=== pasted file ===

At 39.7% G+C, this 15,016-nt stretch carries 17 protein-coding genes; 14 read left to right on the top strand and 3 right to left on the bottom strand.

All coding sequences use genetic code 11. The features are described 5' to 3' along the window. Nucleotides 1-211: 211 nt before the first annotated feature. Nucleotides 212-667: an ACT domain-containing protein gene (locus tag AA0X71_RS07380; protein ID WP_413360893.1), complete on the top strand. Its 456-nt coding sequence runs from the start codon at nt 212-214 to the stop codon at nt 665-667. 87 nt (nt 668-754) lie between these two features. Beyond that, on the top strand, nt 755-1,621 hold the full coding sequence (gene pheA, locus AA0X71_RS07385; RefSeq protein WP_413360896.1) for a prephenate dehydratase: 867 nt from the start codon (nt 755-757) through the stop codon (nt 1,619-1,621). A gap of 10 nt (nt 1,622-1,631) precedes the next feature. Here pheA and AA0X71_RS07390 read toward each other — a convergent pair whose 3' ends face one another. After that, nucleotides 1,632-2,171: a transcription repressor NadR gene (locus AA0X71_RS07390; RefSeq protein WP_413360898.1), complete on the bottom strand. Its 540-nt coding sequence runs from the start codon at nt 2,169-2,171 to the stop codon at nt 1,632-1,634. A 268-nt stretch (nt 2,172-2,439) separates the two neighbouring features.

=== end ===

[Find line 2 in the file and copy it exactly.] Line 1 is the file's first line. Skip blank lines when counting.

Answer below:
All coding sequences use genetic code 11. The features are described 5' to 3' along the window. Nucleotides 1-211: 211 nt before the first annotated feature. Nucleotides 212-667: an ACT domain-containing protein gene (locus tag AA0X71_RS07380; protein ID WP_413360893.1), complete on the top strand. Its 456-nt coding sequence runs from the start codon at nt 212-214 to the stop codon at nt 665-667. 87 nt (nt 668-754) lie between these two features. Beyond that, on the top strand, nt 755-1,621 hold the full coding sequence (gene pheA, locus AA0X71_RS07385; RefSeq protein WP_413360896.1) for a prephenate dehydratase: 867 nt from the start codon (nt 755-757) through the stop codon (nt 1,619-1,621). A gap of 10 nt (nt 1,622-1,631) precedes the next feature. Here pheA and AA0X71_RS07390 read toward each other — a convergent pair whose 3' ends face one another. After that, nucleotides 1,632-2,171: a transcription repressor NadR gene (locus AA0X71_RS07390; RefSeq protein WP_413360898.1), complete on the bottom strand. Its 540-nt coding sequence runs from the start codon at nt 2,169-2,171 to the stop codon at nt 1,632-1,634. A 268-nt stretch (nt 2,172-2,439) separates the two neighbouring features.